Wednesday, February 04, 2009

Clay Shirky @ LSE

Last night I went to see a presentation by Clay Shirky, the author of "Here Comes Everybody". Interesting stuff, but not as illuminating as I'd hoped.

He summarised his book as "Group action just got easier". (A similar statement is oft quoted on Gaping Void).

Here's a couple of thoughts that I noted from the talk:

1. Groups unite against an external threat

2. Successful groups act as platforms not as organisations

3. Groups no longer need a formal body to organise on their behalf - the workers could unite to disobey the union.

4. When your fans break your business model, you know you're in trouble (relating to fans posting content from newspapers).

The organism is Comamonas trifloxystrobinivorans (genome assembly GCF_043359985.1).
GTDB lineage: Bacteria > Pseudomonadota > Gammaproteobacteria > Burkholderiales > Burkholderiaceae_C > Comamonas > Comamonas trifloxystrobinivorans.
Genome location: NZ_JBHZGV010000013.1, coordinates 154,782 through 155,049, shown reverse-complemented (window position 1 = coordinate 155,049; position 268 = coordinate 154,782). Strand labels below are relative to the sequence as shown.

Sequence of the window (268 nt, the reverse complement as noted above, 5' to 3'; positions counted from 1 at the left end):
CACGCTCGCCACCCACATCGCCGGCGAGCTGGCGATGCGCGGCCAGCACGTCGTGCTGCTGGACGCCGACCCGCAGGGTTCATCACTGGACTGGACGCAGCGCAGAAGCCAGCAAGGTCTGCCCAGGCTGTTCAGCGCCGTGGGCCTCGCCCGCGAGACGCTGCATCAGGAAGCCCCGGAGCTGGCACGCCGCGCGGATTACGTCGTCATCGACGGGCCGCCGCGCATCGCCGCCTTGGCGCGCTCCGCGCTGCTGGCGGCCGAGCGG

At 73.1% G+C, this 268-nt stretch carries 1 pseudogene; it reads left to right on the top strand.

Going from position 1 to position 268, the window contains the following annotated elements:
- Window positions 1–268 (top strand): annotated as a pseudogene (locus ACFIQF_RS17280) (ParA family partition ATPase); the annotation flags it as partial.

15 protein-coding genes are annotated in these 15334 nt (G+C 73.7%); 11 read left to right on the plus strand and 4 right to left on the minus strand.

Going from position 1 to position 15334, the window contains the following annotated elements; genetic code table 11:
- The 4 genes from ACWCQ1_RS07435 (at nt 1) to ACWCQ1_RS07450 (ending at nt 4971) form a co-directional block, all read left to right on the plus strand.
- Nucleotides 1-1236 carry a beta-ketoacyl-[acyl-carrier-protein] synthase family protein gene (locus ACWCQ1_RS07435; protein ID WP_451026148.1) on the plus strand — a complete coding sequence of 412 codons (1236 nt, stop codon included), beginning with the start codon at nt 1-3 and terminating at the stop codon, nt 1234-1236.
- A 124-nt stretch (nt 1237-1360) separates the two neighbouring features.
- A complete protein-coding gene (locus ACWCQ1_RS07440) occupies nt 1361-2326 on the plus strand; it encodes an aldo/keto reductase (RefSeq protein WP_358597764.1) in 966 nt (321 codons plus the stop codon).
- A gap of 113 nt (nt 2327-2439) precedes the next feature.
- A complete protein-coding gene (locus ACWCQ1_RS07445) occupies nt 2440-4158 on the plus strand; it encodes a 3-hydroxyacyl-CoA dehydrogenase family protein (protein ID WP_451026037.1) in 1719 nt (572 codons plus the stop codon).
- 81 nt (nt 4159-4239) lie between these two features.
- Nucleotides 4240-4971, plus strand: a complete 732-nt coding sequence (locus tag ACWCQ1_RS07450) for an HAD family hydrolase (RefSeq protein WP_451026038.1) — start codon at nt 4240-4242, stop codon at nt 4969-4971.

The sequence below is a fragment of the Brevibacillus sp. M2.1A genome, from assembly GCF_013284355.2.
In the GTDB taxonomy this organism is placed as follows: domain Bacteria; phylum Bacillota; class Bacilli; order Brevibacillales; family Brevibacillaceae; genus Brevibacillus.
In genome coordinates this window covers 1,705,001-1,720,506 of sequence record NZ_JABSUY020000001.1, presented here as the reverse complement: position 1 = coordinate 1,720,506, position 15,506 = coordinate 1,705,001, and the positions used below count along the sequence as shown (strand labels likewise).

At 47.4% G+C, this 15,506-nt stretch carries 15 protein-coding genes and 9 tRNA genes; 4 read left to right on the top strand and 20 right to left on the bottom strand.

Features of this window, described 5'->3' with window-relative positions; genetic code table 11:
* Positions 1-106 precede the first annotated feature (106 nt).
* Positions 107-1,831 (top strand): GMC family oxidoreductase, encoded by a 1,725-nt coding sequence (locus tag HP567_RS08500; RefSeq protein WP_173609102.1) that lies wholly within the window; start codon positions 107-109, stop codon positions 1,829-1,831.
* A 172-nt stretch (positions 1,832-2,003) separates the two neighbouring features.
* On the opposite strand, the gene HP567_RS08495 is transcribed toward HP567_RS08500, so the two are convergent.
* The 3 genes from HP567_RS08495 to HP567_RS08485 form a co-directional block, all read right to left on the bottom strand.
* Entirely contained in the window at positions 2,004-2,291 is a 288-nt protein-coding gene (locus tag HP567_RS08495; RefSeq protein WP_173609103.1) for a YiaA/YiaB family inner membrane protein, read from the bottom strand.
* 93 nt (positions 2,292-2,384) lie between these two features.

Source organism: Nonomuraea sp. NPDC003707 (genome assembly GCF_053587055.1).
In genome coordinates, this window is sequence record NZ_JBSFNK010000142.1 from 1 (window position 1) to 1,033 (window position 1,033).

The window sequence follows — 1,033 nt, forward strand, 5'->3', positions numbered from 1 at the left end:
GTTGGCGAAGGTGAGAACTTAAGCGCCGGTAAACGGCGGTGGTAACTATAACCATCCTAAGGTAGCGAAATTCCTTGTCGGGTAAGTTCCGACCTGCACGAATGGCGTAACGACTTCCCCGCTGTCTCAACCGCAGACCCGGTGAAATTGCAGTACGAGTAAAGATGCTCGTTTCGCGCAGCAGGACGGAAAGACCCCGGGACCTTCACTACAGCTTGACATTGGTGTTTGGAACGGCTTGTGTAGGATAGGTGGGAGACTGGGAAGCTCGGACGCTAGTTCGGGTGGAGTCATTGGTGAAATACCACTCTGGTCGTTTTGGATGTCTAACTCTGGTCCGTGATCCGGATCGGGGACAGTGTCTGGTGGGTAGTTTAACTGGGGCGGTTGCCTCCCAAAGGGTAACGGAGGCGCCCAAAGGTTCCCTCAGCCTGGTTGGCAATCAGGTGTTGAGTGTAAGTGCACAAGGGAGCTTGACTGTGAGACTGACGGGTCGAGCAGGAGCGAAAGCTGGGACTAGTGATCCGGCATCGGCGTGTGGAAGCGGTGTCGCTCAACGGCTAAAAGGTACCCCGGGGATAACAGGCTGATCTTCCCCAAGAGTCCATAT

5. Companies can no longer expect to break news on a busy news day to hide bad stories. Someone that cares will find it, republish it etc. etc.

6. A big question is one of legitimacy. This is linked to the fundamental flaws of democracy.

7. This is all about new tools being made available. It's not a change in human nature, it's a change in access and the ability to connect. The Invisible College in the 17th Century was a group of scientists sharing ideas for the greater good - group collaboration is not new behaviour.

One point that Clay made during the presentation was the speed with which events are now made public over the internet, exemplified by the Sechuan earthquake. Here's a few links to Clay's LSE talk being replayed on the internet, including a blog post from the chair of the evening, Charlie Beckett.

You can download audio from the presentation here.

Update: an official podcast of the event is here.

Update: Image credit to cubicgarden. Weirdly, the text placed in the post by Flickr crediting cubicgarden appears in draft format, but not when publised. Apologies cubicgarden for you not being credited initially.

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